Here are some recent links that might be of interest:
2. Bob Murphy has a very amusing post showing a previous example of Paul Krugman throwing insults at a Chicago economist for saying something that was true. Only in this case a few months later Krugman himself made the same claim, seeming to forget his earlier comment that only the truly uninformed could believe such rubbish. Someone should send Murphy’s post to Mulligan.
3. Russ Abbott, who is a computer science professor at Cal State LA, sent me an ingenious plan for having the Fed use fiscal policy to stabilize the economy. It involves sales tax rebates when times are bad and tax surcharges when times are good. It would be easiest to implement in an economy that already had a VAT, and/or state sales taxes. I see it as analogous to my proposal to makes cyclical adjustments to the employer-side payroll tax rate. These plans tend to work best when the central bank is targeting inflation. Of course an even better policy is to directly target NGDP expectations.
The entire paper is only 2 pages, a model of clarity and concision.
4. Here’s Paul Krugman making a case for tax simplification:
But in the real world, governments must collect taxes, and given that necessity, making that tax collection as simple and efficient as possible can easily trump more rarefied notions of efficiency.
The best way to do this is to abolish the highly complex personal and corporate income taxes, and replace them with a VAT, a progressive payroll tax, a subsidy for low wage workers, and some taxes on negative externalities. No more confusing 1040 forms to fill out. But Paul Krugman wants to increase tax rates on capital. Interestingly, he does understand that the standard argument for doing so (i.e. the claim that all income should be taxed equally) is completely bogus. Krugman may be wrong on occasion, but he’s not stupid:
So, the case for low rates on capital gains is that by taxing investment income as ordinary income, we effectively discourage saving: if you spend your income now, you pay taxes only once, while if you invest for the future, you pay taxes twice, so eat, drink, and be merry.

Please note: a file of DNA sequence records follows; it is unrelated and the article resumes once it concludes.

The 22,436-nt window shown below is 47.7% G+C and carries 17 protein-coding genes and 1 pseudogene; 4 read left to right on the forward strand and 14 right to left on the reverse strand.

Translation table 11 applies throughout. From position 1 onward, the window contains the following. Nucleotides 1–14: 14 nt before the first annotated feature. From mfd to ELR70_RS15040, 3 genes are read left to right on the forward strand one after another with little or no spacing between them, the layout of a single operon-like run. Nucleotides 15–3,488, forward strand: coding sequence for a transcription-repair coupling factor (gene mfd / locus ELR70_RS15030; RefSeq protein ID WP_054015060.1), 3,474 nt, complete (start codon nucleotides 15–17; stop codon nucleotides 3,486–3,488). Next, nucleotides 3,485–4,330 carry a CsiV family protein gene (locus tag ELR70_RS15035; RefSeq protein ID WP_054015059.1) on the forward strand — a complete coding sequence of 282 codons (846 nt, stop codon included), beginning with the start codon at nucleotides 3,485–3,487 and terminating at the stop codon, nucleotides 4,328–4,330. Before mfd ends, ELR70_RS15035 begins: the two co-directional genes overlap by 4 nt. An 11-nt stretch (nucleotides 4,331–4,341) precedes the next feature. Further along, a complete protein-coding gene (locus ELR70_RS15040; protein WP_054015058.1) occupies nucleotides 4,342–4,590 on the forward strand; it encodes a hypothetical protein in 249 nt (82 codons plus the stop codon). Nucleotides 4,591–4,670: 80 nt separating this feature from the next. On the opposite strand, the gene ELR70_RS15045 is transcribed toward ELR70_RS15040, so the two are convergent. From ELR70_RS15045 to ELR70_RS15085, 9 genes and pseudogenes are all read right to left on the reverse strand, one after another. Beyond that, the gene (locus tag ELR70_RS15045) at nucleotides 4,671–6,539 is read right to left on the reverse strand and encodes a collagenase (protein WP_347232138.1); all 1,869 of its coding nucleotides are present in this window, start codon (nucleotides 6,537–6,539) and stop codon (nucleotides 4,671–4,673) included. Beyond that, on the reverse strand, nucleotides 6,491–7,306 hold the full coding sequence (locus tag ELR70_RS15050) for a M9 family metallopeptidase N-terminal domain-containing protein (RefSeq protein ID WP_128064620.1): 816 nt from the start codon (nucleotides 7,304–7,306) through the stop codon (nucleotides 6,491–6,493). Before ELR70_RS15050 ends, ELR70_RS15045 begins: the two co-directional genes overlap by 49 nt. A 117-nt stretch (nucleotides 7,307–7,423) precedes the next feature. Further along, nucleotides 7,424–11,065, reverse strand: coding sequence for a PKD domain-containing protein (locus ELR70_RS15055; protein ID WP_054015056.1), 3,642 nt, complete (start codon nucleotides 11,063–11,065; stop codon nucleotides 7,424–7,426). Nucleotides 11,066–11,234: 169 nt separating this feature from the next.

There is, however, no evidence that this effect is at all important.
Of course 99% of his readers would skim right over that point. He’s saying that if you have twin brothers, each making $100,000 a year for life, and one spends it all on eating, drinking, and being merry, while the other saves and invests to boost the capital stock, which boosts worker productivity and real wages, then he’d like the thrifty guy to not just pay more taxes, but pay a higher rate as a fraction of lifetime consumption.
4. Rather than the Keynesian cross, Paul Krugman should have argued that I was clueless about how research works in my own field:
So, the starting point for me, when thinking about how economics works as a discipline, is to realize that the traditional model of submit, get refereed, publish, and then people will read your work broke down a long time ago. In fact, it had more or less fallen apart by the early 80s. Even then, nobody at a top school learned stuff by reading the journals; it was all working papers, with the journals serving as tombstones.
And how did you know which working papers to read? In the fields I worked in, NBER Working Papers “” yellowjackets “” became the principal outlet for new research. If you were an associate, you got those papers in the mail, and at least checked out the abstracts “” and if you were in the loop, you got to put out your own work the same way.
And who was in the loop? Well, there were groups of people in each subfield that were the real centers of information and reputation. I was part of two such groups, one in real trade, one in international money. I referred at the time to the “floating crap game”, hence the video above “” there would be various conferences around the world, but the same 30 or so people would show up at each conference, like Nathan Detroit’s gamblers finding different hideouts each night.
I started out in the early 1980s, and for 25 years submitted papers to journals, and then patiently twiddled my thumbs and waited for referee reports. Since my papers came from a small school, made bold claims, were very counterintuitive, and were poorly explained, you can imagine what happened. Indeed it kind of reminds me of my recent dispute with Krugman and Wren-Lewis. At first I’d be rejected, then I’d write the editor explaining why the referee was wrong. On three occasions (including one at the JPE) the decision was overturned. That generally doesn’t happen, but I was an unusual case of someone making a rather poor first argument, but being able to strongly defend my position when attacked. And I’d guess that’s carried over into blogging. The difference is that blogging is a pure meritocracy and doesn’t require any connections, so I’m more successful in this field. Also my writing style is less bad than it used to be.
Update: W. Peden just sent me this link from the Guardian:
The British government, along with other western governments, must replace its redundant inflation target with a target for the growth of the value of the goods and services we produce – the growth of GDP in cash terms.
NGDP targeting continues to gain in popularity.